View Full Version : Measuring up a craft
07-24-2001, 05:13 AM
Hi. I have found an old boat that was built in 1888 that was built by my family. It is sitting on a trailer in pretty bad condition in a shed miles away. The boat is approx. 28 feet in length and has a counter stern, and a fairly straight bow.She is of Carvel construction. She is very beamy as she used to be sailed under "gaff rig" I wish to take measurements off this boat so as I can build another one, as I don't own her any more. Is there a tried and proven simple way to do this. Next question is "strip planking" construction a similar way of building this type of boat, and should it be built upside down or right way up. How do I get started.
Thanks ,Graeme Thomson.
07-24-2001, 05:32 AM
Ha. you're up already, and the left coast is just going to bed.
There are some excellent instructions in WOODENBOAT magazine, just use the search engine, and order the back issues(if you don't have them already).
John R Smith
07-24-2001, 05:53 AM
can I suggest a rather different approach?
First, buy the boat back from the present owners (make them a sensible offer and see what happens).
Then, set the boat up in your shed on a decent strongback. Brace the gunwhales to the shed roof with timber and adjust things so she is pretty straight and not hogged.
Next, set about replacing the timber that is rotted. Keelson, floors, and frames first. Transom and stem if necessary. When the internal structure is done, start re-planking, garboards up.
You may well end up replacing most of the boat. It may well take you a LONG time. But it will still be your family's boat, the same shape, the same design, and with some original timber in it.
Just my thoughts.
07-24-2001, 09:31 AM
If you are going to "take off the lines" (measure the boat to build another one like her) you are going to have to set her up as JohnRSmith says anyway.
If she's hogged or twisted as she sits, you'll get inaccurate lines and wind up building a brand new boat that's hogged or twisted.
Besides that, you're going to want to take her apart while you're developing the new plans so that you can record framing dimensions and make note of floors, deckbeams and all the other hidden stuff. You might as well salvage whatever's good.
07-24-2001, 10:16 AM
There is a good, if hard to find book: "Boats, A Manual for Their Documentation" by Willits Ansel. See:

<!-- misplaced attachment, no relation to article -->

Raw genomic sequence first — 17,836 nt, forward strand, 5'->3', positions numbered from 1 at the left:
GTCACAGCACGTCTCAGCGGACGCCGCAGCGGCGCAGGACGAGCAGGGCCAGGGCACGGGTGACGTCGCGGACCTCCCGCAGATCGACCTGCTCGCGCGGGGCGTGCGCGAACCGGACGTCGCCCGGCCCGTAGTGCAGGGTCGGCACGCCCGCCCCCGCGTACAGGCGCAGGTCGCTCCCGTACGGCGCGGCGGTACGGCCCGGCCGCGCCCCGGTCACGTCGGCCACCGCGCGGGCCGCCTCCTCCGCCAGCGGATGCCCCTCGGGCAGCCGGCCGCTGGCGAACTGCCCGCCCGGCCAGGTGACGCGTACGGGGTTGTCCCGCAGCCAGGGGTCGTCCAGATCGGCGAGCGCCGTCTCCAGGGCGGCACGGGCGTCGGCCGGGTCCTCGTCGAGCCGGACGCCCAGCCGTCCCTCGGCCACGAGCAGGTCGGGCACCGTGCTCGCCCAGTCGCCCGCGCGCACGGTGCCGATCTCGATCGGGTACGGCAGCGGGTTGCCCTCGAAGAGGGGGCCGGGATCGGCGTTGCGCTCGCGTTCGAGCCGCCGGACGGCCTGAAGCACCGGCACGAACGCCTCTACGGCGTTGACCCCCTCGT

It covers taking lines off old boats in great detail. It's not ever very simple, though.
Also see the following articles in WB
"Taking the Lines Off a Boat," #115 p71, and
"Taking Lines Off Small Craft," #107 p70
One virtue of a traditionally-built boat is that pieces can be replaced one at a time. Sometimes you end up with what is mostly a new boat; the USS Constitution only has about 20% of her original wood, but that's OK, it's still the same boat.
OTOH, maybe a boat built by 1888 methods isn't what you want or need, or maybe restoring the original isn't possible for other reasons. A strip-planked replica sheathed with epoxy/fabric would be a pretty cool boat too, and has a lot to recommend it.
The previous posts are quite correct that your measurements will be of the boat as she is now, which may or may not be the shape when she was built. I think a good designer could start with the measurements from an old boat, then undo the ravages of time to design a boat similar in shape to the original. This is not simple; may be more work than starting a design from scratch, but I'd feel bettr having the benefit of modern engineering and stability calculations before undertaking a project of that size.
07-24-2001, 10:53 AM
Is this what "WoodenBoat" called a "Couda" boat? Sounds neat!
Graeme, I like the input from JohnRSmith and Keith Wilson. Speaking for many of us, we would like to see how far gone this boat is. Can you take and post pictures of the boat's general appearance and key structural elements and how they're joined. Restoring a 113 year old 28' boat sounds like a fine project to me, especially if it was built by your family. History is important, do something about it Graeme, one way or the other. Depending on the existing condition of the boat a restoration might be very possible. Good luck.
07-24-2001, 02:17 PM
It's easy for us to offer advice since we don't know much about the boat, it's situation or yours, but the idea that one might be able to purchase and restore a boat built that long ago by your own ancestors is a very rare opportunity that most of us will never have. 95% of the people on this forum would be digging inbetween the couch cushions looking for spare change, trying to come-up with whatever it would take to make it happen. A replica would be great, but a restoration would be something very special. The process of restoring "Great Grandpa's Gaffer" would also make a great article for Woodenboat.
Graeme, check out www.anmm.gov.au/mmapass (http://www.anmm.gov.au/mmapass) . If that doesn't work, try a search for the Austrailian National Maritime Museum, or some variation. You and your potential historic restoration (period correct, not cold molded or dipped) might very well be eligible for some grant money! There's a section on current projects in the Victoria area on that web site, I think that's where you're located. Get in front of these people, run your (well conceived)idea up the proverbial flag pole and see if they salute. Good luck. Let us know what you find out.
[This message has been edited by RGM (edited 07-24-2001).]
01-02-2012, 11:00 AM
Whatever happened? Did graemt buy or build the boat?
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